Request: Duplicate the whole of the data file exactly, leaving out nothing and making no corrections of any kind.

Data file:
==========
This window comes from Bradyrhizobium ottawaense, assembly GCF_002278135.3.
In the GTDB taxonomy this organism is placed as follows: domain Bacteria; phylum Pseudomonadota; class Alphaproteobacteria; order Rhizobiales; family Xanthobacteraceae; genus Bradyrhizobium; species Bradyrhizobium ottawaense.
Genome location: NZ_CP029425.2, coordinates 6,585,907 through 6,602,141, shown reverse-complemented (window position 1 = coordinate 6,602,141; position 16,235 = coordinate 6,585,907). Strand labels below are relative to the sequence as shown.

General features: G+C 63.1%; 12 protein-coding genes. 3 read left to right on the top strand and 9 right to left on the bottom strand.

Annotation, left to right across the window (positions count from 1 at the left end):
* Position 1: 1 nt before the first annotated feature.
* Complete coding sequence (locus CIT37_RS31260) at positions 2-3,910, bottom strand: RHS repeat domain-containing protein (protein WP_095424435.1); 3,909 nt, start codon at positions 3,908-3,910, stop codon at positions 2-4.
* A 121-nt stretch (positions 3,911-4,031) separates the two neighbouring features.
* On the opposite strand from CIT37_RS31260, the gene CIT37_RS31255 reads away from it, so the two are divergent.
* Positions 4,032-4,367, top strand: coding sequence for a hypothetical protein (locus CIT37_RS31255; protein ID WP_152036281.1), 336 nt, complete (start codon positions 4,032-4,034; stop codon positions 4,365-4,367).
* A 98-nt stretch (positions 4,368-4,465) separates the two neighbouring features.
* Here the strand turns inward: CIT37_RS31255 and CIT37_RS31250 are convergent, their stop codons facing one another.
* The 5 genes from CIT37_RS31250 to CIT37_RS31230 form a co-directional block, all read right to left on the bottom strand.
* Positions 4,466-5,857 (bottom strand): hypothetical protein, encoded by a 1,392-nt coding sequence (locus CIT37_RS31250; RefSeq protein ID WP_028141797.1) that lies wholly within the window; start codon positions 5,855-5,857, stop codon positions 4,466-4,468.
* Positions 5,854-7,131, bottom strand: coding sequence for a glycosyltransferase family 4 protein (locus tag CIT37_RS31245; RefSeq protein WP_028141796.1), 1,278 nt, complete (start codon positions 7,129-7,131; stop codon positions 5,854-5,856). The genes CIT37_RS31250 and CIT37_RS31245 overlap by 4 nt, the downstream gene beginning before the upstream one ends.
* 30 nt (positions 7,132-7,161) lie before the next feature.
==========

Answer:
This window comes from Bradyrhizobium ottawaense, assembly GCF_002278135.3.
In the GTDB taxonomy this organism is placed as follows: domain Bacteria; phylum Pseudomonadota; class Alphaproteobacteria; order Rhizobiales; family Xanthobacteraceae; genus Bradyrhizobium; species Bradyrhizobium ottawaense.
Genome location: NZ_CP029425.2, coordinates 6,585,907 through 6,602,141, shown reverse-complemented (window position 1 = coordinate 6,602,141; position 16,235 = coordinate 6,585,907). Strand labels below are relative to the sequence as shown.

General features: G+C 63.1%; 12 protein-coding genes. 3 read left to right on the top strand and 9 right to left on the bottom strand.

Annotation, left to right across the window (positions count from 1 at the left end):
* Position 1: 1 nt before the first annotated feature.
* Complete coding sequence (locus CIT37_RS31260) at positions 2-3,910, bottom strand: RHS repeat domain-containing protein (protein WP_095424435.1); 3,909 nt, start codon at positions 3,908-3,910, stop codon at positions 2-4.
* A 121-nt stretch (positions 3,911-4,031) separates the two neighbouring features.
* On the opposite strand from CIT37_RS31260, the gene CIT37_RS31255 reads away from it, so the two are divergent.
* Positions 4,032-4,367, top strand: coding sequence for a hypothetical protein (locus CIT37_RS31255; protein ID WP_152036281.1), 336 nt, complete (start codon positions 4,032-4,034; stop codon positions 4,365-4,367).
* A 98-nt stretch (positions 4,368-4,465) separates the two neighbouring features.
* Here the strand turns inward: CIT37_RS31255 and CIT37_RS31250 are convergent, their stop codons facing one another.
* The 5 genes from CIT37_RS31250 to CIT37_RS31230 form a co-directional block, all read right to left on the bottom strand.
* Positions 4,466-5,857 (bottom strand): hypothetical protein, encoded by a 1,392-nt coding sequence (locus CIT37_RS31250; RefSeq protein ID WP_028141797.1) that lies wholly within the window; start codon positions 5,855-5,857, stop codon positions 4,466-4,468.
* Positions 5,854-7,131, bottom strand: coding sequence for a glycosyltransferase family 4 protein (locus tag CIT37_RS31245; RefSeq protein WP_028141796.1), 1,278 nt, complete (start codon positions 7,129-7,131; stop codon positions 5,854-5,856). The genes CIT37_RS31250 and CIT37_RS31245 overlap by 4 nt, the downstream gene beginning before the upstream one ends.
* 30 nt (positions 7,132-7,161) lie before the next feature.